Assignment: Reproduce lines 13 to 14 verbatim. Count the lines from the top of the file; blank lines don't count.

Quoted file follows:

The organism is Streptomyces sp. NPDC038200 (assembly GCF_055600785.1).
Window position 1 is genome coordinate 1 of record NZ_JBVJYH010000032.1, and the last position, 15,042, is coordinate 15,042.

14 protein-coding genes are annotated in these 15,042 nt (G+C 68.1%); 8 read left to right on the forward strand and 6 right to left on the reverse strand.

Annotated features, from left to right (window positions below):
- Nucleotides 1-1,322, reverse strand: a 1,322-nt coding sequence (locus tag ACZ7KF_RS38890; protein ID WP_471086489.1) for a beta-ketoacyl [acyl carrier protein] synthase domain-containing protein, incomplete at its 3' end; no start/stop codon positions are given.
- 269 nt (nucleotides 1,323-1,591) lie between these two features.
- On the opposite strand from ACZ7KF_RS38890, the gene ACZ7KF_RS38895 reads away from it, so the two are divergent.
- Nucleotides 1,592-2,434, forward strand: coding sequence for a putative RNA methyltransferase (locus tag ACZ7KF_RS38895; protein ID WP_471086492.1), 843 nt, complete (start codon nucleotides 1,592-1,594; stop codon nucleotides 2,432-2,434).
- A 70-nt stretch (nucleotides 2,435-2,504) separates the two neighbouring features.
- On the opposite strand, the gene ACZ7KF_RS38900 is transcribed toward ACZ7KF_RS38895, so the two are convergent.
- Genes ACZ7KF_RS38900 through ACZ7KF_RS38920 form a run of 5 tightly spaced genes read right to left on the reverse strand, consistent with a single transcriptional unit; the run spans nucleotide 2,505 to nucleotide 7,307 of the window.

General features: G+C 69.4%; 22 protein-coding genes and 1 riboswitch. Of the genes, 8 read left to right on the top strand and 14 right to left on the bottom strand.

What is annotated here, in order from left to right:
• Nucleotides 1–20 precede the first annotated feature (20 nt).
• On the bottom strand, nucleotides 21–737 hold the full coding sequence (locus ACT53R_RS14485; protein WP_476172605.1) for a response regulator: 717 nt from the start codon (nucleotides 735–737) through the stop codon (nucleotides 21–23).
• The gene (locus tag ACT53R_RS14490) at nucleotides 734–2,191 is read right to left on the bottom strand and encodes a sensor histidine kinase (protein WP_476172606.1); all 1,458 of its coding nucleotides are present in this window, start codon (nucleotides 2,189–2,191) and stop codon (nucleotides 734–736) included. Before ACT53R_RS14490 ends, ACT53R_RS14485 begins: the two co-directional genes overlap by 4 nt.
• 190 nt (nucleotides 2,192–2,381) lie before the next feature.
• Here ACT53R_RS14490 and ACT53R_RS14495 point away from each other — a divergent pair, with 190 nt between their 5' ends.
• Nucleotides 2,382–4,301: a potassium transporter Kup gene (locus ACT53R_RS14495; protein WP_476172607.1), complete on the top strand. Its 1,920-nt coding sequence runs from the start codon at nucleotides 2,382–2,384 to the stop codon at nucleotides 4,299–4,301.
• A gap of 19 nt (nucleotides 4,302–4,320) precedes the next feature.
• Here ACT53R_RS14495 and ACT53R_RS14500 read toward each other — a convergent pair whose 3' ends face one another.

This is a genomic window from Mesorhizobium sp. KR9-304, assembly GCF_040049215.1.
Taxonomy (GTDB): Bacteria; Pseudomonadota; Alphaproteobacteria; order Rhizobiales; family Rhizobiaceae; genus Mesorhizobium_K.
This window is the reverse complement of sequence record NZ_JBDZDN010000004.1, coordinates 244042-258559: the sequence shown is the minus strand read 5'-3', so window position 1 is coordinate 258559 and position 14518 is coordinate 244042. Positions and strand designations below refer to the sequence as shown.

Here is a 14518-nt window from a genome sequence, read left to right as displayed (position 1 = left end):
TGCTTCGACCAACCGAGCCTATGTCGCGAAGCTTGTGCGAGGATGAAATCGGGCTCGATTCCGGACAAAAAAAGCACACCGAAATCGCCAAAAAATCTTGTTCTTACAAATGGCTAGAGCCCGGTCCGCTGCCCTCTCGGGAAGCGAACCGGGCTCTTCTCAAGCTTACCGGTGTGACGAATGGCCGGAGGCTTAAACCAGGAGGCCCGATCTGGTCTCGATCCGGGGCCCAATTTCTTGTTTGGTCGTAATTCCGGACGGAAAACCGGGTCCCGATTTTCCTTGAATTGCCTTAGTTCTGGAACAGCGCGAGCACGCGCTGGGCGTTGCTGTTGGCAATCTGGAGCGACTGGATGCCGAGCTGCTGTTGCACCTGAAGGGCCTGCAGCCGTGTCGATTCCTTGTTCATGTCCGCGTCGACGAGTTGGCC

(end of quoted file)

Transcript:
What is annotated here, in order from left to right:
• Nucleotides 1–20 precede the first annotated feature (20 nt).